FIS and the Steel Construction Institute (SCI) have been working with the FIS Steel Framed Systems (SFS) Forum and industry to update guidance for the sector. Joe Cilia, technical director at FIS, has talked to sector colleagues about why the guide is so important.
“SFS is the lightweight steel frame used to create the inner leaf of an external wall. It has been around for over 20 years but its benefits are just being realised, which is why so many projects are using it,” said Steve Napper, director of MMC Engineer Ltd.
But there are problems being created because of a lack of planning and knowledge. Although it’s the first thing you see, it’s often the last thing that’s designed in a building, and that’s the issue being addressed in the revised guide. “There are many examples where the wrong products are being used or the installation is not to the required standard,” explained Colin Kennedy of Veitchi, and chair of the FIS SFS Forum. “This is mainly due to a lack of considered design time at the front end of the project.”
The report on the collapse of the brick cladding at Oxgangs Primary School, in Edinburgh, in January 2016 highlighted that there was a failure in the correct installation of a simple element – wall ties – and although there are no direct examples of this happening where SFS has been installed, it highlights the danger of ignoring the correct installation process.
The revised guidance note – ED 017 Light Gauge Steel External Walls – will be jointly published by the SCI and FIS later in the year and will help to ensure that everybody from designers to installers is clear about what is required.
Andrew Way of the SCI said: “SFS has become the default infill framing material and has more or less replaced block. Many designers and installers are still learning, so having a document with clear guidance will help designers and installers to deliver safe, efficient and robust buildings, from design to final installation.
“Often specifications become a cut and paste exercise, but this is fraught with danger as every building will be different, for example wind loadings or the make-up or size of the external panels are likely to differ.”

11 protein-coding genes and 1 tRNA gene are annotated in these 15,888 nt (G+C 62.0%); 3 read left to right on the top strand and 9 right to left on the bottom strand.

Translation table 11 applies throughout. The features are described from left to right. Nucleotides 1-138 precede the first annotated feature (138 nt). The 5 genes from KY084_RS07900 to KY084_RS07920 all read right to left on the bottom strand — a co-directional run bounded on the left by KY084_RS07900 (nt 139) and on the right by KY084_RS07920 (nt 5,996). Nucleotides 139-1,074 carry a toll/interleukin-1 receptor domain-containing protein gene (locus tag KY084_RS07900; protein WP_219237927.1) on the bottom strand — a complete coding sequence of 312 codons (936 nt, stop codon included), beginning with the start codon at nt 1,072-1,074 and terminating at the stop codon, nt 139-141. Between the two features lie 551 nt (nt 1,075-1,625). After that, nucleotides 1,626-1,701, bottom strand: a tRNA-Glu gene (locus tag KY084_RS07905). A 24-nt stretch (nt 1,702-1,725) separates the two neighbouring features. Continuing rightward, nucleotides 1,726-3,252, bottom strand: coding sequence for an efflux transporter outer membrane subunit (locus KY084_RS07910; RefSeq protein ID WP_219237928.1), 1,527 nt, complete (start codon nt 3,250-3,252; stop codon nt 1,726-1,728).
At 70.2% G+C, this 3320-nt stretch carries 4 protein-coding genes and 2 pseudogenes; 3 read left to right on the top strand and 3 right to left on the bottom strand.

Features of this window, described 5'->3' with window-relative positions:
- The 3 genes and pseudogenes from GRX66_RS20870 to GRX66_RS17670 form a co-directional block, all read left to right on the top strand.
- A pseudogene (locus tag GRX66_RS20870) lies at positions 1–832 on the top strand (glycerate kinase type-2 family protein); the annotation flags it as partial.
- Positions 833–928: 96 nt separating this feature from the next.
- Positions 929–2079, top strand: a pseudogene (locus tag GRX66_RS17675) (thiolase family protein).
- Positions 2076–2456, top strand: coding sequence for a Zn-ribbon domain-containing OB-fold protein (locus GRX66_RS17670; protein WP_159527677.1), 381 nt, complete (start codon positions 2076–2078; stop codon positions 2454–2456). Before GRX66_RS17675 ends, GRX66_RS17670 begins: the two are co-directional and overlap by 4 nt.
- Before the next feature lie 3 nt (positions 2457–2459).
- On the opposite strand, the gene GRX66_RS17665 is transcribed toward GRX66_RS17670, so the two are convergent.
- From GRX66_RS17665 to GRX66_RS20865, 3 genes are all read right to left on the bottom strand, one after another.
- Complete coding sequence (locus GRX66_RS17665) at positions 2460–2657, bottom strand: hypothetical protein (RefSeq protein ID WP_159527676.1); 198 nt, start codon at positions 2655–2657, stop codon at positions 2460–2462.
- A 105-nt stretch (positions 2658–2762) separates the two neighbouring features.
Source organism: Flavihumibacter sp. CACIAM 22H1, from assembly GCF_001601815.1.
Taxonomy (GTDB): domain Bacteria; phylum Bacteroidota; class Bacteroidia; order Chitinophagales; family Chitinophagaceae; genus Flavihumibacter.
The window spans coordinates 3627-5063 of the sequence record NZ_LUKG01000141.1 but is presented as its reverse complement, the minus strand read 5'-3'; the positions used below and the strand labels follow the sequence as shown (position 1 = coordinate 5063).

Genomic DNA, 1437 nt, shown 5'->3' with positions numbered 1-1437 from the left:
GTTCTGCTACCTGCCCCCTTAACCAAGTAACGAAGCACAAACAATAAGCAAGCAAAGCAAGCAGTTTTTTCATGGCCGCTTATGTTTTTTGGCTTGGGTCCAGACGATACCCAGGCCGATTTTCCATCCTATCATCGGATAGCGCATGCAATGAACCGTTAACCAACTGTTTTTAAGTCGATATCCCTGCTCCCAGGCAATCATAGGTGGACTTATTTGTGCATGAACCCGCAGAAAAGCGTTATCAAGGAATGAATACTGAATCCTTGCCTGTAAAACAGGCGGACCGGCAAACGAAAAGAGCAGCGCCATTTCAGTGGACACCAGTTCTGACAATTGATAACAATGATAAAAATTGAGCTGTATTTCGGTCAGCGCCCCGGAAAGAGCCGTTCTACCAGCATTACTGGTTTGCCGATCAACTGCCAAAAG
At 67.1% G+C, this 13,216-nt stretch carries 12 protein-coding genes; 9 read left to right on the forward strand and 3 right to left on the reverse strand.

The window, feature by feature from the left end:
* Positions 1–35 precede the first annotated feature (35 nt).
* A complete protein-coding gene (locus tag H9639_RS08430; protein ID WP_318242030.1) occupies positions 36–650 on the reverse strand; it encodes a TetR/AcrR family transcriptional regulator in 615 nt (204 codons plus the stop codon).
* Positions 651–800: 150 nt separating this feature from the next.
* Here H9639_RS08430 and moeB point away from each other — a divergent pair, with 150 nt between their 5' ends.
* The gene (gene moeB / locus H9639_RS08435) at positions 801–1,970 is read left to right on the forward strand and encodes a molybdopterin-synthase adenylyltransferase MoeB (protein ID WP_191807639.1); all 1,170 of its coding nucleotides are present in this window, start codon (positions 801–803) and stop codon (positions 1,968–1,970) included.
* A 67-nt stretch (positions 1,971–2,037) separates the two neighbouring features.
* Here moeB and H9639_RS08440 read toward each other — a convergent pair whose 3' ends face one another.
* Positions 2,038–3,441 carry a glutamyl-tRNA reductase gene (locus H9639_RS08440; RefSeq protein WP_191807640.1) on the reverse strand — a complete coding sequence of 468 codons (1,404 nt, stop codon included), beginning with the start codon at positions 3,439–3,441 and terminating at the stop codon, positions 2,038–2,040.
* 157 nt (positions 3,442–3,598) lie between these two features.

Mr Napper commented: “Because the sector is new, there are still many clients’ designers and installers who will benefit from an education process driven by the document. It will give installers the confidence to question designs and provide guidance to ensure the installation is as good as it can be. “The guide will also help avoid the issues caused by last-minute changes generated from a ‘value engineering’ process where there simply isn’t enough time given for design. I have seen examples where what looks like a simple change, from where a face-fixed solution is changed to a recess fixed one, required a complete redesign. SFS should be treated as a holistic part of a complete building.”
Mr Way said: “Anyone who designs and installs SFS infill walls, and anyone checking that the products are being correctly installed, such as a Clerk of Works, should read the guide. SFS is seen as non-load bearing, therefore not holding the structure up, but it supports cladding, internal lining insulation and perhaps even services. There are significant implications should it fail which could lead to the external cladding falling off.”
Picking up on the topic of load bearing, Mr Kennedy said: “One key issue for me that the guide will help with is awareness that SFS, although not load bearing, is a structural element that requires early engagement to ensure there is time to be designed properly.”
SFS infill may be regarded as an extension of drylining, but it is different in terms of products, the installation and its performance in that it will carry a load and must deal with deflection in two planes. This guidance will explain these requirements clearly to all involved.
When asked “What key piece of advice from the guide would you highlight?” Mr Napper said: “Consider SFS as a system, not just infill framing, and remember that not all SFS is equal – using drylining components is not adequate because they are made of different gauge steel in different sizes and different strength. The same is true of the anchors and fixings.”
There was agreement from Mr Kennedy and Mr Way, adding: “Any one aspect in the design, materials and installation of SFS can impact the performance of the finished infill, and although structurally it is not holding the building up, it is supporting the cladding.”
Email firstname.lastname@example.org to register for a free copy of the guide, once published.
FIND OUT MORE:
FIS technical director